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An urgent task is to clarify what the bioeconomy model does and does not entail. As matters stand, the eight countries that share the rainforest have competing interpretations, and the definitions being applied in the Amazon are often distinct from those promulgated by governments, businesses, and NGOs in North America and Western Europe. Determining what is included in the bioeconomy matters fundamentally, because it will shape the foundation of a green future. That is why we at the Igarapé Institute are partnering with the Inter-American Development Bank’s (IDB) Amazonia Forever program to expand the bioeconomy in a way that respects regional diversity.
The IDB’s Amazonia Forever program is leading the charge in promoting and accelerating bioeconomy opportunities through financial support and technical assistance to local start-ups, bio-enterprises, and producers and harvesters at all levels of the value chain. Since fostering synergies between researchers, entrepreneurs, investors, producers, and communities in remote areas presents daunting logistical hurdles, the IDB and others are focusing on the high-value-added products that are needed to make the bioeconomy succeed.
Expanding this model requires stronger connections among bioeconomy scholars and researchers, which is why we have mapped several clusters of research communities working on related issues across the region. Some of the most advanced appear to be in Brazil and Colombia, where one generally finds robust, well-targeted bioeconomy policies and programs. Both countries have rapidly evolving productive sectors that are pursuing scientific and technological priorities, while also harnessing the valuable experiences and contributions of traditional communities.
In Ecuador and Peru, bioeconomy policies are less advanced despite many government-led efforts to promote “bio-business” and “bio-innovation” in certain sectors; Ecuador is in the process of developing a national bioeconomy policy. By contrast, Bolivia and Venezuela have resisted using the term “bioeconomy” (in favor of “sustainable use of biodiversity”), and remain more focused on smaller-scale initiatives to address food security and specific inputs like biofertilizers. Finally, in Guyana and Suriname, incipient low-carbon and green-economy strategies are confronting a powerful, entrenched fossil-fuel lobby.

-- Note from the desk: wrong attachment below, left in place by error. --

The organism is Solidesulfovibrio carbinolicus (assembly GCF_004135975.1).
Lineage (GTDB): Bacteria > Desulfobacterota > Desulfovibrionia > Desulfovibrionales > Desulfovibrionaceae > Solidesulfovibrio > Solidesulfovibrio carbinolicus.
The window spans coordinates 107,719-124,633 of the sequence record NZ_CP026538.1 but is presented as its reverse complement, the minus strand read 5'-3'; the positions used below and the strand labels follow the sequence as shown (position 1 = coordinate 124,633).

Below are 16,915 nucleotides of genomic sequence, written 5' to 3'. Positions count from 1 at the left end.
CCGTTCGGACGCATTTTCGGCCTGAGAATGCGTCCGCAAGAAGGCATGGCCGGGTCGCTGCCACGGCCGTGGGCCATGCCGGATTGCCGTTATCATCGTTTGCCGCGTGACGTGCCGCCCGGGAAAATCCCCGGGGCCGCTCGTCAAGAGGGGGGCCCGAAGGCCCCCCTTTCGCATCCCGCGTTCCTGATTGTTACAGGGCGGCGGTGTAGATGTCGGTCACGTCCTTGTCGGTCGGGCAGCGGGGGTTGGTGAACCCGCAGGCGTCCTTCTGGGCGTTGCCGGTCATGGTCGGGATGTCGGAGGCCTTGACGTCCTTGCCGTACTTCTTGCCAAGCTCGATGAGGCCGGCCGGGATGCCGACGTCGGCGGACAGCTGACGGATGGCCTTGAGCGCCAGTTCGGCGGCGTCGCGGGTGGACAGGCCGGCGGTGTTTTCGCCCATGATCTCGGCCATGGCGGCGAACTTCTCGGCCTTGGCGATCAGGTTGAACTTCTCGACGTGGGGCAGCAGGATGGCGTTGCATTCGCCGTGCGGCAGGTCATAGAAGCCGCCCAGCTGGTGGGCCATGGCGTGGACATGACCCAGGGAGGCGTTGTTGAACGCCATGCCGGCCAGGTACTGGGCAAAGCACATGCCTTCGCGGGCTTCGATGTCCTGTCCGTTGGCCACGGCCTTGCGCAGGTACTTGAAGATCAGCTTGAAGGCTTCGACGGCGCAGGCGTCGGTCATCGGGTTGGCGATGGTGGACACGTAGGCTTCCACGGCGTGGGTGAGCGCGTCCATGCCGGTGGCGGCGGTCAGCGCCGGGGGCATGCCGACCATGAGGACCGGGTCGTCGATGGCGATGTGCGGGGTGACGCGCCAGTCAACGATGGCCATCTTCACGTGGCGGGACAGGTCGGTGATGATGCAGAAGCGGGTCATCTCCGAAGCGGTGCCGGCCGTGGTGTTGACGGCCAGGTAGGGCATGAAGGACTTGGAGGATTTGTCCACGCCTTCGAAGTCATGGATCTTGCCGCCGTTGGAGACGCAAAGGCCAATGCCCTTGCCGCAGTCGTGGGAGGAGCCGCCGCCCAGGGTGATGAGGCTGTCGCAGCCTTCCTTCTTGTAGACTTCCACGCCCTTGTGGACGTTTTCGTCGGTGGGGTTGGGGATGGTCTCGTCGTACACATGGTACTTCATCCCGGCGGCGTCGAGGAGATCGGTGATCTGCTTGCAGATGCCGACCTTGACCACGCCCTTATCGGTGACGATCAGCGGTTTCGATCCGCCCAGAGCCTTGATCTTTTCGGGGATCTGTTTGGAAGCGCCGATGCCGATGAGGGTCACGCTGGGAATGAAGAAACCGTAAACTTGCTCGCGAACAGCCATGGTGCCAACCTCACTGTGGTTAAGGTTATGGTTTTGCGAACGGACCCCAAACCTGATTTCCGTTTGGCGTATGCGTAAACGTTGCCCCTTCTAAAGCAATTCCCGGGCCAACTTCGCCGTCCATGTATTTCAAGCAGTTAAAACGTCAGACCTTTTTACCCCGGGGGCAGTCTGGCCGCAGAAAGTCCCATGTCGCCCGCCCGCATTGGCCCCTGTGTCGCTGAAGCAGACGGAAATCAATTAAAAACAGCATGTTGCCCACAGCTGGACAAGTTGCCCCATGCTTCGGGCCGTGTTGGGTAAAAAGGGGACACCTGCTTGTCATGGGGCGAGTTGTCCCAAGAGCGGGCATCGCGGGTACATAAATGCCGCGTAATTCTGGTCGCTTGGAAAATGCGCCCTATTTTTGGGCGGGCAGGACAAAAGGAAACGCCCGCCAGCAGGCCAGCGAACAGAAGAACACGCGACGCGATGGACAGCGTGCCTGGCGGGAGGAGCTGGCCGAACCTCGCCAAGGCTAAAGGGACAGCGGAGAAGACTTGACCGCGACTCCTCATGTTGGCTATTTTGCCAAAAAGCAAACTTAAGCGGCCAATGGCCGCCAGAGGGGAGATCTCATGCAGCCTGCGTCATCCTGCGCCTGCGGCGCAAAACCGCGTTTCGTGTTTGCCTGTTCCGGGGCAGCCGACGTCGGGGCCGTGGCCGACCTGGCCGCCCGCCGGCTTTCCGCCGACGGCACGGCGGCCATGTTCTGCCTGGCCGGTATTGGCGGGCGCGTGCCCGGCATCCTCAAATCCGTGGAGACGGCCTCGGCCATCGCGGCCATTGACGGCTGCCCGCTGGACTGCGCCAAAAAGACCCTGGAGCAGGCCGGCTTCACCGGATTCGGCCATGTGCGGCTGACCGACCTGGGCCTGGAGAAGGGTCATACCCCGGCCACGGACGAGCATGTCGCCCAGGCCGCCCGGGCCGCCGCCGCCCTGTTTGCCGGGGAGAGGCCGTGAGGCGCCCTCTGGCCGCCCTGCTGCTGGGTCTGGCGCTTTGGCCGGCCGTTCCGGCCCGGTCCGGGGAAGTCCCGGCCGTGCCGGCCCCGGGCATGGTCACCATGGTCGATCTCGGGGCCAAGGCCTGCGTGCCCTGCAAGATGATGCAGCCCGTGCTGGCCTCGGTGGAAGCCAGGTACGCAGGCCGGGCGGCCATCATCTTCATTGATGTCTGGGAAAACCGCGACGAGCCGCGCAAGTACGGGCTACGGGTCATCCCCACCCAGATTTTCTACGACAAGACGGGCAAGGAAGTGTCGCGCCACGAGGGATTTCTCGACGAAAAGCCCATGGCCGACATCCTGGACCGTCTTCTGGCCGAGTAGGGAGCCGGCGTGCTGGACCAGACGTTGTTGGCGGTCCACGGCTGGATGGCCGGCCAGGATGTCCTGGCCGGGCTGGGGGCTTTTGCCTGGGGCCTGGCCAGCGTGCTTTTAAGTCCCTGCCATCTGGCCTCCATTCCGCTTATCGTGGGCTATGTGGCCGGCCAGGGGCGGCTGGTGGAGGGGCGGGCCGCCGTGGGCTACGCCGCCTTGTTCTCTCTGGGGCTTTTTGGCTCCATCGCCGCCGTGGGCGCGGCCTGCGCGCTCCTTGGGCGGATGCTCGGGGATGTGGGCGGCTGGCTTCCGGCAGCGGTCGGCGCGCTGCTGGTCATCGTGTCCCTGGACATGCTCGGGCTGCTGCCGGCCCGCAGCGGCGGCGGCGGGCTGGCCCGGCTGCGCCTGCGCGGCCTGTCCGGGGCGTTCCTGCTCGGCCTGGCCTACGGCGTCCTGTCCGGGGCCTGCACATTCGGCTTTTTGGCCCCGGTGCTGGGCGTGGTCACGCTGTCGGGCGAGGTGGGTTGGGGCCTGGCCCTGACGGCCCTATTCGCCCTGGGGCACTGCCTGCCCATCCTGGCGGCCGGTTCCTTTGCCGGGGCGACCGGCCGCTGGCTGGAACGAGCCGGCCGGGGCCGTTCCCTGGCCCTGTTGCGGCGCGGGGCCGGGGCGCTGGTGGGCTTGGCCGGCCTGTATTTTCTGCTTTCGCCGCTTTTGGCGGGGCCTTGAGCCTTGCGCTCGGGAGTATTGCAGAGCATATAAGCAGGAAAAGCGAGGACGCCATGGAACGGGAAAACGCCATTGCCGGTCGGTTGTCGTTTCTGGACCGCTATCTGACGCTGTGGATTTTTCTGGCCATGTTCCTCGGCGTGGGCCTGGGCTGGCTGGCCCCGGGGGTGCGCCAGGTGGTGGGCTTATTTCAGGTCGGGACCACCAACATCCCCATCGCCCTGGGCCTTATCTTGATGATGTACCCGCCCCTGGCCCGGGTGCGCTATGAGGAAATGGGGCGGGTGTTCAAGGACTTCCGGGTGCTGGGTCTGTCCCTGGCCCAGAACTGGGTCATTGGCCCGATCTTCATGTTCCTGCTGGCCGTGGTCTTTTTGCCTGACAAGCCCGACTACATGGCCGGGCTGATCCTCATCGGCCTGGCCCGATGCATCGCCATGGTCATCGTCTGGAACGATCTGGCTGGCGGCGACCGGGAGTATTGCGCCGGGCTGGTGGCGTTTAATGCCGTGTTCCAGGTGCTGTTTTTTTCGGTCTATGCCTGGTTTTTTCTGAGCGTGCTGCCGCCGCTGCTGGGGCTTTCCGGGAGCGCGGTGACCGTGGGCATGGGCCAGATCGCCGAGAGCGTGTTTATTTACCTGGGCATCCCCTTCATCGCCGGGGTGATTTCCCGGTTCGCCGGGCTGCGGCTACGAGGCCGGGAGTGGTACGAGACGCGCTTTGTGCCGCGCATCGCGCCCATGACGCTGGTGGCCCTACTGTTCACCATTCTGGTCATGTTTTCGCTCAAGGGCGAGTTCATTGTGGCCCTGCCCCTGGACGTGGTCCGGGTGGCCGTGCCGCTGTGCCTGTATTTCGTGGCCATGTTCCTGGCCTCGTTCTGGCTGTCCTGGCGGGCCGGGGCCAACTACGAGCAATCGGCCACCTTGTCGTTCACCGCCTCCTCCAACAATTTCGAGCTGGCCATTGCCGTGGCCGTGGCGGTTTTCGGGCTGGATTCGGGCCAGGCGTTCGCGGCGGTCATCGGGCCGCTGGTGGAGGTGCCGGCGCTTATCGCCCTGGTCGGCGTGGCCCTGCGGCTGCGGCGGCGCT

Despite competing definitions, there are some shared principles. It is generally agreed that the bioeconomy includes activities that make use of biological resources and typically involve scientific and technological innovation, as well as insights and expertise from ancestral and traditional knowledge. Promoting value-added through processing and supply-chain efficiency is key, as are environmental services and the replacement of fossil-fuel-based products with sustainable alternatives.
Understanding how these bioeconomy approaches converge and diverge is critical for developing coherent policies and sustainable investment strategies. As long as conceptual asymmetries between local definitions and global guidelines go unrecognized, potential beneficiaries could miss out on funding opportunities. Ultimately, the environmental and social impact of bioeconomy-related investments will depend on the extent to which they genuinely address a country’s specific needs, priorities, and capacities. If bioeconomy initiatives are to be amplified, they will need patient capital and buy-in from a wide range of stakeholders, both regionally and globally.
The shift from extractivist to ecological production models is not just a national strategic imperative. It is a matter of human survival. The bioeconomy has vast potential, but it faces stiff competition from environmental crime and legacy industries. By sustainably leveraging Amazonia’s rich biodiversity and promoting the rule of law, we can build a prosperous and sustainable future for the forest and its inhabitants, while also making major contributions to decarbonization. The first step is to build awareness of the economic dividends that nature is capable of paying.